Into the Wild
Yoga is not a team sport. Yoga is an individual, highly personal practice, where your mat is your world, you are focusing on yourself, trying to be aware and mindful and don’t even try to look at others! Partner yoga with Sharikay and Laura was a brand new experience to me.
We were told that, through partner yoga children have a chance to connect, learn to cooperate and trust each other and how to give and receive help from others. Wow! All that by just practicing yoga in pairs?! The leading teacher – Sharikay (known as well as Shakira, Cherry Cake or my personal nick name – Kalashnikov, as she is shooting with words and ideas like crazy) made it fun and simple, without going into unnecessary details or focusing on visual aspects (not much time for cool pictures for Facebook or Insta…).
With the accuracy of a Swiss watch and God’s speed, our Master of Puppets led us through a sequence of different posses, movements and partners. Practice, practice, practice. We do, we feel, we learn. Collapsing figures, different sizes’ bodies and even roosters jumping into the yoga sala, nothing could stop the show. Somewhere in the middle of Savasana, holding the hand of my new partner in crime, I realized how this short class quickly brought us together and helped us to be open to each other. To perform any partner pose, you really have to communicate, read and respond to your partner’s reaction. You would be surprised, how difficult it can be even with someone that you already know; how much we have to learn about ourselves and how this kind of practice can help us with that. After that session there was not much more to explain. Theory class focused on how to adapt the poses to needs and abilities of children of different ages, variations and options, funky names. All it’s fun, love and butterflies.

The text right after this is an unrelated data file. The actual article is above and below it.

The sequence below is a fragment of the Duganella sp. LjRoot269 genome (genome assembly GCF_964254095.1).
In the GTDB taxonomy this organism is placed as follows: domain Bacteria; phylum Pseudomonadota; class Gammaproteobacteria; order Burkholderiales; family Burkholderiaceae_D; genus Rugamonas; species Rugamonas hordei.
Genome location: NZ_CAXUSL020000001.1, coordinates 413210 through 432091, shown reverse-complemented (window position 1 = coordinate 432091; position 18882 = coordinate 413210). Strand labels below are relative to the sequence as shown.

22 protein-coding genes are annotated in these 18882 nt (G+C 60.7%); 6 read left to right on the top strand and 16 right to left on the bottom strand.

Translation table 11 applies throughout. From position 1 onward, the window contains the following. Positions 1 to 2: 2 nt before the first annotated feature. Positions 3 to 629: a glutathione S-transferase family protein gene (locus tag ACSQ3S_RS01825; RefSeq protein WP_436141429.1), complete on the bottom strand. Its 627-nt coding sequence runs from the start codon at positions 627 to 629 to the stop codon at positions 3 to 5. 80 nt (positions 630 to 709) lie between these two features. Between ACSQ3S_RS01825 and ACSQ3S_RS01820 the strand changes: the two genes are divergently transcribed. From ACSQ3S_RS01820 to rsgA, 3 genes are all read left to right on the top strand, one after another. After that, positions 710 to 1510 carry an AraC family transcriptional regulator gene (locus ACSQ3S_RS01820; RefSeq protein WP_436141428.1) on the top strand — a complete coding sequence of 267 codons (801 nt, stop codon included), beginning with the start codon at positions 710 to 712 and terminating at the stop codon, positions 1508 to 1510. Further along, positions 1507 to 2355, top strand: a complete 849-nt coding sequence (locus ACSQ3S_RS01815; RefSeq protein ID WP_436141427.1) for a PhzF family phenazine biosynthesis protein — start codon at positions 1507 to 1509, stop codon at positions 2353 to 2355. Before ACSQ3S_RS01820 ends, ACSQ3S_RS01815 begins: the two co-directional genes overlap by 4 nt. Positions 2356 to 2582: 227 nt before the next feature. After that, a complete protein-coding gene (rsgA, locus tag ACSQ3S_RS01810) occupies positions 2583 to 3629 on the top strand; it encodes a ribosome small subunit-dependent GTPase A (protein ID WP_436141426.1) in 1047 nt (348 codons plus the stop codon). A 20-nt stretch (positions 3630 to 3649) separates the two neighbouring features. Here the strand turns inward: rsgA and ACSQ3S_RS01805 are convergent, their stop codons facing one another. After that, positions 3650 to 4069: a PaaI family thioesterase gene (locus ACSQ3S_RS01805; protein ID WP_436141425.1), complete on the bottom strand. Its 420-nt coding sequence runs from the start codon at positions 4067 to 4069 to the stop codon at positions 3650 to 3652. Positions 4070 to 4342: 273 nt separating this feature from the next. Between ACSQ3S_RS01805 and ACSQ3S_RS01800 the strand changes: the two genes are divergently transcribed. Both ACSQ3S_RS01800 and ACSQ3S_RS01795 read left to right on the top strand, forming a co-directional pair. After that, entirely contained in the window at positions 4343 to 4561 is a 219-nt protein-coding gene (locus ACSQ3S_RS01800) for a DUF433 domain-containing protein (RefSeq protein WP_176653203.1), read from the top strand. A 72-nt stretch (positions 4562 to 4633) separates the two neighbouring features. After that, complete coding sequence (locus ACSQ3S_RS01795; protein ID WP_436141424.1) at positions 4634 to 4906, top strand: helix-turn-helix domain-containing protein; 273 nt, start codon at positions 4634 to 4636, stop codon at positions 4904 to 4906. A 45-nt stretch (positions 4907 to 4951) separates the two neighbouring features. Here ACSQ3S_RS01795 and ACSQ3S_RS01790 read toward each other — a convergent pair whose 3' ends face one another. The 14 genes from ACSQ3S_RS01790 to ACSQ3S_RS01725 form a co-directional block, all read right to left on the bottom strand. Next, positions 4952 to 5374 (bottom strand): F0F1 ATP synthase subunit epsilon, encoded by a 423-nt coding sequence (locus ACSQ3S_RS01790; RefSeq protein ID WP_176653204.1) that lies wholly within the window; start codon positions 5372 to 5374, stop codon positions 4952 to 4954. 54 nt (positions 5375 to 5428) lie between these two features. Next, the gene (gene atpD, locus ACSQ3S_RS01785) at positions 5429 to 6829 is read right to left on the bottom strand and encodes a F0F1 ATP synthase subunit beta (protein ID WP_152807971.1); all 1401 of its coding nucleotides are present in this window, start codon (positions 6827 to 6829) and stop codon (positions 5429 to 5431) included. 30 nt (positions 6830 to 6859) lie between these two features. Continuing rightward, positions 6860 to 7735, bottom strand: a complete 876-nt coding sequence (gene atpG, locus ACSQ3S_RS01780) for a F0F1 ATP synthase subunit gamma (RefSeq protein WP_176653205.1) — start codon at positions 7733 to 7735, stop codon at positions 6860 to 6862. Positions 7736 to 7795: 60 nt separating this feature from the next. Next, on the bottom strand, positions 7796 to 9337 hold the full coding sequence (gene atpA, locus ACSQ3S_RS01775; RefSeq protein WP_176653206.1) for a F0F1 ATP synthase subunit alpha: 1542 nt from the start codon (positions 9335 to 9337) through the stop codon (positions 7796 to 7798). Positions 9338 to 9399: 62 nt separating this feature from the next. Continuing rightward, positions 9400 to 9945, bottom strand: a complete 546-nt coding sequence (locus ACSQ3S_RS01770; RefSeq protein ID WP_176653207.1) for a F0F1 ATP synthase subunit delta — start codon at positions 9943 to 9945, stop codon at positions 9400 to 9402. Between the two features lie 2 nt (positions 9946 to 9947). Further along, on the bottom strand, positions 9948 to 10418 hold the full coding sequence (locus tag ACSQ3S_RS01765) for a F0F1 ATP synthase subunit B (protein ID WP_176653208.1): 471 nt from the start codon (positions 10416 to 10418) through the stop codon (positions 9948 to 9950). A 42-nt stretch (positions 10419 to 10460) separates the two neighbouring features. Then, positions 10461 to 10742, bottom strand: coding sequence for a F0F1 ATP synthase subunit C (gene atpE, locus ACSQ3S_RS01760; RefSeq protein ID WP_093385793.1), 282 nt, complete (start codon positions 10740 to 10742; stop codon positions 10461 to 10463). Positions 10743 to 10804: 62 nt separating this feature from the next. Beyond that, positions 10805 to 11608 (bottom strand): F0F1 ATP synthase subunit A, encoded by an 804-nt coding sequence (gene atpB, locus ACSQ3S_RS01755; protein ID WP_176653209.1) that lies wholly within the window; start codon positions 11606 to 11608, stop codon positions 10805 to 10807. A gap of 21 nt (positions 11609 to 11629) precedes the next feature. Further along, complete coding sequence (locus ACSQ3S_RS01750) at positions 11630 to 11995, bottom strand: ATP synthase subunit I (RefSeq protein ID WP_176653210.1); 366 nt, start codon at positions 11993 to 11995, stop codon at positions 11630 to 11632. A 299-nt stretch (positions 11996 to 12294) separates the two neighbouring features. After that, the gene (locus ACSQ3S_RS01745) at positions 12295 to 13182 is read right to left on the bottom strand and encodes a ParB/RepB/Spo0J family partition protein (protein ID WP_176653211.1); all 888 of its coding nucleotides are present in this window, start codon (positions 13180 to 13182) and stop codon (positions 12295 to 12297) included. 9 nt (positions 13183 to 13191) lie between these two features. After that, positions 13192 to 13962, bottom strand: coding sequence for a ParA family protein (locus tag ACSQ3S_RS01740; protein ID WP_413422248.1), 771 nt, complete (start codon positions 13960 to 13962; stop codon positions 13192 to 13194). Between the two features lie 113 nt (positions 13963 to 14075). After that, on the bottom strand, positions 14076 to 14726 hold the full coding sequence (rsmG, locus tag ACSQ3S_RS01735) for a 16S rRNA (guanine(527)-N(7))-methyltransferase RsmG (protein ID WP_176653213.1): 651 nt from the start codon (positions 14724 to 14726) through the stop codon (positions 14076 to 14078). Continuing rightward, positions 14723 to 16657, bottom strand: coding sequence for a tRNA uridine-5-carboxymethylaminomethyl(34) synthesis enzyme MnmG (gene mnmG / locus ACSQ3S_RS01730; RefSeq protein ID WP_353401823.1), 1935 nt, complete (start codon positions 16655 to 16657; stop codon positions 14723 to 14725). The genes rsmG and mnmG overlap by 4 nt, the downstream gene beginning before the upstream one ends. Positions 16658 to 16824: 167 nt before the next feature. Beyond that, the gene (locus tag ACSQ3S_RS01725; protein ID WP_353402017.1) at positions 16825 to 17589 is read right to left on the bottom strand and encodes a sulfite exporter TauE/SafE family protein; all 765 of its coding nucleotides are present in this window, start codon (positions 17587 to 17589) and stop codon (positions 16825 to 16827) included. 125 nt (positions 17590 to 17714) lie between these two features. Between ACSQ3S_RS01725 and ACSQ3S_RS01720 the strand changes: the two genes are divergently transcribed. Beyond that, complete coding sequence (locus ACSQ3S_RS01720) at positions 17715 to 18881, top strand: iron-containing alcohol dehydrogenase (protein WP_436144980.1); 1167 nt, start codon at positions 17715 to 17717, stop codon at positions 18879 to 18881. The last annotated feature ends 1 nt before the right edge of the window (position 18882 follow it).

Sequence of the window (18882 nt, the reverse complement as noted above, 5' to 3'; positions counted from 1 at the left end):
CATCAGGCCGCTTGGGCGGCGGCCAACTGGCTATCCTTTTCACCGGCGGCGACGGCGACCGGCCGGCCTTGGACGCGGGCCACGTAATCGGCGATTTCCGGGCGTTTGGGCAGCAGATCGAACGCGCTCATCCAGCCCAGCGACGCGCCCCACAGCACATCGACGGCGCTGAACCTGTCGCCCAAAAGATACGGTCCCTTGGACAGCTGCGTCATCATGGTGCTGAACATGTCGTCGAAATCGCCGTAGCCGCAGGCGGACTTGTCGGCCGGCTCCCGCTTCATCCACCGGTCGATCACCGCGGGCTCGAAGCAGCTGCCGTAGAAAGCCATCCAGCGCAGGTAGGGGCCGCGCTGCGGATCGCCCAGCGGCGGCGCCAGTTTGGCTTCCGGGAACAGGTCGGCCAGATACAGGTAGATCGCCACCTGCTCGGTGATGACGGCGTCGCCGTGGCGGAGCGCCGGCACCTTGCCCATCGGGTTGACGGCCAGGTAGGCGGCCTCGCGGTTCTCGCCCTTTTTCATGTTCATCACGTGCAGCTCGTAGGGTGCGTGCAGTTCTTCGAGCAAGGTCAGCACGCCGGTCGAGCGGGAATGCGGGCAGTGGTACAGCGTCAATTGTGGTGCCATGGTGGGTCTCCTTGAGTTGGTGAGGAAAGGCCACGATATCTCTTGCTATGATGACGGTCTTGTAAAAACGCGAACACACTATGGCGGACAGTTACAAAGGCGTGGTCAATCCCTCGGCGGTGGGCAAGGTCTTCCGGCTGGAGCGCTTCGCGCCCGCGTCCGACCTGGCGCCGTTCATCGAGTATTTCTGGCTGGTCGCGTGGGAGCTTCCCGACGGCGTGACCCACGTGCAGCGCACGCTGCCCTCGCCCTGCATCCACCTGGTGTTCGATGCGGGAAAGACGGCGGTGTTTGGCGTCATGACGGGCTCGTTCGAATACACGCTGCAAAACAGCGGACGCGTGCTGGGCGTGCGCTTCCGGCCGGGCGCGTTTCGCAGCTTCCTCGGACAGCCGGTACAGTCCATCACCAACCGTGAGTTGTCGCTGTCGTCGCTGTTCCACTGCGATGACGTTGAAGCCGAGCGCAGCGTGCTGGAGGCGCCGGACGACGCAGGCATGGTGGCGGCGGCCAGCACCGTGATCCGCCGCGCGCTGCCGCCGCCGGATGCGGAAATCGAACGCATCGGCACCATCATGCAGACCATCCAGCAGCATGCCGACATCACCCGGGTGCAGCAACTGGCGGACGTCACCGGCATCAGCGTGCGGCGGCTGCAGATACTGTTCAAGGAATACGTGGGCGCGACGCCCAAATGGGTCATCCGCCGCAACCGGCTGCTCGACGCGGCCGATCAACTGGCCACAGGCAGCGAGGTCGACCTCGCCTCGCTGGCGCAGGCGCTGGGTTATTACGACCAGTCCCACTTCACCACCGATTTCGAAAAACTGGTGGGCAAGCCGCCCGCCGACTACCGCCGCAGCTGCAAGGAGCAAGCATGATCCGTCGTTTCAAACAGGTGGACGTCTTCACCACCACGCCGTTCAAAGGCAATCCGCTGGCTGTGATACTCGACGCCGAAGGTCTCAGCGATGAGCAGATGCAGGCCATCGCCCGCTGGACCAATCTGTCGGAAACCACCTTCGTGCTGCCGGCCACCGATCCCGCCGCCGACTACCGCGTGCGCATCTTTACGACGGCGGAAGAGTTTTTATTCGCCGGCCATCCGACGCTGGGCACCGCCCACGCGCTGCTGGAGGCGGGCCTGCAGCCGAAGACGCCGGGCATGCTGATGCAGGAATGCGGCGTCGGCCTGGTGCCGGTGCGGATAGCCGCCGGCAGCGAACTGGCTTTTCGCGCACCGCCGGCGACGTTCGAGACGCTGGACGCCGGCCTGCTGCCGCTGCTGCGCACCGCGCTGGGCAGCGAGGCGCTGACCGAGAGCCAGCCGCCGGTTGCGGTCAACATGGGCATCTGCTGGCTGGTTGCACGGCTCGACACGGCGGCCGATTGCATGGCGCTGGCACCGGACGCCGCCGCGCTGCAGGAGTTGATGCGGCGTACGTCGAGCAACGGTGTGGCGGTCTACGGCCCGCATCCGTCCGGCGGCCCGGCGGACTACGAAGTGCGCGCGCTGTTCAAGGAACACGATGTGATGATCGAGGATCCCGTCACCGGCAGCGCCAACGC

Ok, let’s move to more serious stuff… It’s a teacher training not a hippie commune, right? Being former primary school teacher and having 15 years of experience working with children, Laura introduced us to the educational philosophies of Howard Gardner and Reggio Emilia, as well as children’s developmental milestones. The ball was mostly on our side of the playground – learn by doing, seemed to be Laura’s teaching philosophy. So we did. We worked a lot with the right sides of our adult brains, to come up with as many ideas as possible on how to bring those philosophies to real life. Trying to match children’s ages with characteristics, we found out that (surprise!) we underestimate children’s social and emotional skills. Can you remember, how annoying it is when adults think that you are too young to understand what’s going on? Yeah…
Afternoon session with Sharikay took me back in time around 25 year ago, when life was simple, branches of the trees could still hold my weight and eating mountains of ice-creams was a social event when nobody was concerned about keeping it vegan. The class was addressed to 6-9 year old children and was led in age-appropriate way… and it was awesome! At least until the point when we had to switch the roles and became adults and teachers again. After 45 minutes of rolling, jumping, crawling pretending to be a box, a bottle, an old newspaper and God knows what else, we were left with some crazy named poses and 10 minutes for preparation.
During my first serious attempt at teaching a children’s yoga class, my body became a messy pretzel; the wise witches changed in hyperactive, know-it-all youngsters and six years of practice on perfect alignment went to hell. The kind of hell where the unicorns are shooting rainbows from their horns, bats are living in the sea, nothing makes sense and you start to accept that.
Crisscross apple sauce!